Printable? Yes

Book details

  • PDF | 304 pages
  • John Elder Robison(Author)
  • Ebury Press (7 Feb. 2008)
  • English
  • 2
  • Health, Family & Lifestyle

Review Text

  • By Rebecca on 9 June 2016

    I loved the way John Robison almost steps outside of himself to observe and explain his thought processes when having to communicate. True to form he is detailed and analytical in talking about how learned to communicate "properly". The book is equally rich in emotion and observation and his work as a musician and engineer is hard to stop reading about! A must read for anyone trying to understand what it's really like to have Aspergers.

  • By Dragon Mom on 17 August 2009

    This book is written from inside the skin of someone with a very different thought process from most people. It is heartwarming, heartbreaking, funny, sad and entertaining all at once. Further, it helped me understand my son with Aspergers better and to not overreact to his more unusual behavior. A good read, though the language is a bit rough and completely frank, so its not for the younger readers. The audio book is even better, as you get to hear it in teh author's own voice.

  • By Brainman60 on 10 July 2012

    I have Aspergers and found this story of a guy with the condition quite interesting. The first few chapters describe our hero as an obnoxious child and an annoying teenager. So nothing particularly to do with autism. His father has a drink problem and his mother has mental issues. He leaves home and his obsessions lead to jobs in the music industry. In particular with a popular singing group called Kiss He moves on and takes jobs which eventually lead to management positions. Management positions mean dealing with people rather than the things that you are actually good at. Been there done that. Eventually he is diagnosed and begins to deal with the condition. The most telling comment for me was when he says that we don't prefer our own company. We don't like having no friends. We just don't know how to have friends. Everything seems to work out for him in the end however.It's readable and interesting and adds something to the knowledge on the subject.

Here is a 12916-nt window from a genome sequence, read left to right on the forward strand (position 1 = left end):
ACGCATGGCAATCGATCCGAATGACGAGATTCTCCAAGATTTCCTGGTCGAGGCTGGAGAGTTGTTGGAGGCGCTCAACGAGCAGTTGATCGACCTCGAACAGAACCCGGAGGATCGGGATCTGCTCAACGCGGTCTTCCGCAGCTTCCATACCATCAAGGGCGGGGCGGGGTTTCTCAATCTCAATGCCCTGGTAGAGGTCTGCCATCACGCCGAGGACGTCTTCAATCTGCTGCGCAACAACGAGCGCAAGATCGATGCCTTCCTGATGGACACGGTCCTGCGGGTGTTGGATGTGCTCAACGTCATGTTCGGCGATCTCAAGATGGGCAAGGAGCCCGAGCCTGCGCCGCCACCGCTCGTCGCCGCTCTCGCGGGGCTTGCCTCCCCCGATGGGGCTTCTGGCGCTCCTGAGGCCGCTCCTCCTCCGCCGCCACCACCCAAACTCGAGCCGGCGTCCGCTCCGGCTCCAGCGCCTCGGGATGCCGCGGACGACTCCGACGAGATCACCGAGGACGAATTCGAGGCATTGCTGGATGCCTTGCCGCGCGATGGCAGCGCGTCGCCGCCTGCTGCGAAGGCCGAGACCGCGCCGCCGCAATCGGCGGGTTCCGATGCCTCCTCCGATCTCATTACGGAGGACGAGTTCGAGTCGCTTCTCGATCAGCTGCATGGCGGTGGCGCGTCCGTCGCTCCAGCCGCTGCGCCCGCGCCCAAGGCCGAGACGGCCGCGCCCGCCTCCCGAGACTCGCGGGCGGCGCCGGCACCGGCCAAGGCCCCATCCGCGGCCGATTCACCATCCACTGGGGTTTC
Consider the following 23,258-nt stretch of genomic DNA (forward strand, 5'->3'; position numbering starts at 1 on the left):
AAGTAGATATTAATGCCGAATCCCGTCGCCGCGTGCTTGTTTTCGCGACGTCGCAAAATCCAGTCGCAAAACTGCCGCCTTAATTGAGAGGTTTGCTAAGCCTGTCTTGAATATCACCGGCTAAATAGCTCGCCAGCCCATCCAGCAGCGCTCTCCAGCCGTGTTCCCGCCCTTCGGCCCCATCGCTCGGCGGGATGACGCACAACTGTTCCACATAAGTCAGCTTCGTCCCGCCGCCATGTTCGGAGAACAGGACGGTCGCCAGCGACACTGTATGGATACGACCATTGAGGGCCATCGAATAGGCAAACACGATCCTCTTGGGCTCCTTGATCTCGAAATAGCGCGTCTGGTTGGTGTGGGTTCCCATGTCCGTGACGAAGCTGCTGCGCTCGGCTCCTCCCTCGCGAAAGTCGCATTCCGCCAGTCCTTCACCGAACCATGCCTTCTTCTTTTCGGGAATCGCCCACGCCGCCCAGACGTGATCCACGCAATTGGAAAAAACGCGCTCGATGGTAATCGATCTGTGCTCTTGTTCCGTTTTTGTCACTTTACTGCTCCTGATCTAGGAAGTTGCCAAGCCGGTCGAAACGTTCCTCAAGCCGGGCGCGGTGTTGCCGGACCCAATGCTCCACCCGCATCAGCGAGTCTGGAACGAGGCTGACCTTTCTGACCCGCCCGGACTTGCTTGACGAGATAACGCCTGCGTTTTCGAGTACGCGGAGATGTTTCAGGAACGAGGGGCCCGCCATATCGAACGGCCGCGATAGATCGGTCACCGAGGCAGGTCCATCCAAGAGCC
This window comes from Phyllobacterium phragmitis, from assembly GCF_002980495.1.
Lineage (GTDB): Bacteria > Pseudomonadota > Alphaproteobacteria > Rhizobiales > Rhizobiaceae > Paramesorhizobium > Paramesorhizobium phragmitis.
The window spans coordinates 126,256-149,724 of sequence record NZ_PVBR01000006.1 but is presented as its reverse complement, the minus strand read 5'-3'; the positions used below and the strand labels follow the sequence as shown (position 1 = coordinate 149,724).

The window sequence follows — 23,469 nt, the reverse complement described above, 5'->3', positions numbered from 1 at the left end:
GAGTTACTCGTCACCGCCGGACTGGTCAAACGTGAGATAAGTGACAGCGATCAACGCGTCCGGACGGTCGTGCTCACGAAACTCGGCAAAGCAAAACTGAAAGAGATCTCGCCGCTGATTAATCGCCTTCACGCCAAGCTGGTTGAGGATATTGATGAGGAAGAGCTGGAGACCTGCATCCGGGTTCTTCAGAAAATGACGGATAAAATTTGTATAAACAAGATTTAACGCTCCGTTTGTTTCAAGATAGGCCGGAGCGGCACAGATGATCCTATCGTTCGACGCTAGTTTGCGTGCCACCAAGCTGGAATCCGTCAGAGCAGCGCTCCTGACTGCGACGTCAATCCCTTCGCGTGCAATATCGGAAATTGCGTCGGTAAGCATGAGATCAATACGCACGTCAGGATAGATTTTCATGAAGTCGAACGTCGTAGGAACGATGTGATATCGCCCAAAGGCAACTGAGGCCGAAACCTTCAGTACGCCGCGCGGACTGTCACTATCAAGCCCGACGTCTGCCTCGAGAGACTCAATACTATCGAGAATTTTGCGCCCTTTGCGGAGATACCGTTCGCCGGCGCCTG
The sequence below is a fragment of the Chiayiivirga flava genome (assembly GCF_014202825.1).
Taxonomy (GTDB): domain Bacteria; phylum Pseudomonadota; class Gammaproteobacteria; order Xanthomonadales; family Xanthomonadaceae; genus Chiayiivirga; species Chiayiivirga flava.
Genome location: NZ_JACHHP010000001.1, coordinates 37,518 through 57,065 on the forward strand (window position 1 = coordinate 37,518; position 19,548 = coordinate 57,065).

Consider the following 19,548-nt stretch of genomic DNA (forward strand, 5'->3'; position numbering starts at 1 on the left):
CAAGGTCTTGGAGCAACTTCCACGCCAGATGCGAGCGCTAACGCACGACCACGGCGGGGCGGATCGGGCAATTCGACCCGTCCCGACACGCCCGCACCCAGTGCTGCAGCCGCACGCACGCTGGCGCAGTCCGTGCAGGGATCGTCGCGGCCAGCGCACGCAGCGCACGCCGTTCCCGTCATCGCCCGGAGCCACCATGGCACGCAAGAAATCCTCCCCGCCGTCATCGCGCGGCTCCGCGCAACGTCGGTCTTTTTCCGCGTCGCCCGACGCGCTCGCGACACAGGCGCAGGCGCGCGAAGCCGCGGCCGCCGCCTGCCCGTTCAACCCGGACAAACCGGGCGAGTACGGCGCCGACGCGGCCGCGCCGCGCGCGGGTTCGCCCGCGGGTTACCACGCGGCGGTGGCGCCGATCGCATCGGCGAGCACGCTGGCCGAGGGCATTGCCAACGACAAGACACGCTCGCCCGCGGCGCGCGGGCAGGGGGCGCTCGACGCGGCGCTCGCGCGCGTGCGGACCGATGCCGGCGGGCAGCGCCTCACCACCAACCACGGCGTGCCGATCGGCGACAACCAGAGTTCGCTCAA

• By linnylou on 25 November 2011

    Look Me in the Eye: My Life with Asperger'sThis book was reccomended to me by a friend.My grandson has Aspergers and i need to understand the condition.Funny in parts,and helping me a great deal.Ido think if you have a child on the 'Spectrum' you should read this.It gives you hope for your child.

  • By Lazy Maisy on 21 March 2009

    Having read and enjoyed Augusten Burrough's books, I was interested in reading his brother's story, both for its own sake as an insight into an Aspergian's life, and also to see how/if it dovetailed with Burrough's accounts of the family. I was not disappointed - a fascinating book in an easy-to-read style.

  • By nippymcsween on 7 September 2010

    This is easy to read, and I could hardly put it down. It was funny and engaging and touching. Gave me insight into a different way of being, and a look into an unusual life.